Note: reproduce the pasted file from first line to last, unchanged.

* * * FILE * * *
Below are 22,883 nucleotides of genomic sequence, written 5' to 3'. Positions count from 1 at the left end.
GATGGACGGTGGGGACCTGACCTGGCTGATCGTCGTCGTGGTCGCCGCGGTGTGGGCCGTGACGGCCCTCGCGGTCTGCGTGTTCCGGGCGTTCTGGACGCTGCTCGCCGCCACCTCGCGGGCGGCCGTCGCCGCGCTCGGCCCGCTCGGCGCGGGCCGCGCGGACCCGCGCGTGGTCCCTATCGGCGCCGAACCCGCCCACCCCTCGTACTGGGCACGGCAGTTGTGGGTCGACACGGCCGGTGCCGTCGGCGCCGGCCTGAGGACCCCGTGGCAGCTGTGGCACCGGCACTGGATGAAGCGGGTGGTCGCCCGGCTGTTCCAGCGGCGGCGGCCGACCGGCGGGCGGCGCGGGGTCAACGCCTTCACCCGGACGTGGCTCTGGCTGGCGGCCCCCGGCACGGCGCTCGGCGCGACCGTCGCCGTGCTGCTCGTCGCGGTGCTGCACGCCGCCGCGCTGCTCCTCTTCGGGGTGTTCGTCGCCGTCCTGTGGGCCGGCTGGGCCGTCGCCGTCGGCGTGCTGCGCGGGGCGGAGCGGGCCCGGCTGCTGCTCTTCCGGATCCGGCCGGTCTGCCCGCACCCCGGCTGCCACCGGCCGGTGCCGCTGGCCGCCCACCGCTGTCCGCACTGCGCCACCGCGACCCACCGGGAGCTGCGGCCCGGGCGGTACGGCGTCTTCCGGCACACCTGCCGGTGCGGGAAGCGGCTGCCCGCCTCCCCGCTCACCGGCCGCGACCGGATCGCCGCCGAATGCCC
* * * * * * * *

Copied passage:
Below are 22,883 nucleotides of genomic sequence, written 5' to 3'. Positions count from 1 at the left end.
GATGGACGGTGGGGACCTGACCTGGCTGATCGTCGTCGTGGTCGCCGCGGTGTGGGCCGTGACGGCCCTCGCGGTCTGCGTGTTCCGGGCGTTCTGGACGCTGCTCGCCGCCACCTCGCGGGCGGCCGTCGCCGCGCTCGGCCCGCTCGGCGCGGGCCGCGCGGACCCGCGCGTGGTCCCTATCGGCGCCGAACCCGCCCACCCCTCGTACTGGGCACGGCAGTTGTGGGTCGACACGGCCGGTGCCGTCGGCGCCGGCCTGAGGACCCCGTGGCAGCTGTGGCACCGGCACTGGATGAAGCGGGTGGTCGCCCGGCTGTTCCAGCGGCGGCGGCCGACCGGCGGGCGGCGCGGGGTCAACGCCTTCACCCGGACGTGGCTCTGGCTGGCGGCCCCCGGCACGGCGCTCGGCGCGACCGTCGCCGTGCTGCTCGTCGCGGTGCTGCACGCCGCCGCGCTGCTCCTCTTCGGGGTGTTCGTCGCCGTCCTGTGGGCCGGCTGGGCCGTCGCCGTCGGCGTGCTGCGCGGGGCGGAGCGGGCCCGGCTGCTGCTCTTCCGGATCCGGCCGGTCTGCCCGCACCCCGGCTGCCACCGGCCGGTGCCGCTGGCCGCCCACCGCTGTCCGCACTGCGCCACCGCGACCCACCGGGAGCTGCGGCCCGGGCGGTACGGCGTCTTCCGGCACACCTGCCGGTGCGGGAAGCGGCTGCCCGCCTCCCCGCTCACCGGCCGCGACCGGATCGCCGCCGAATGCCC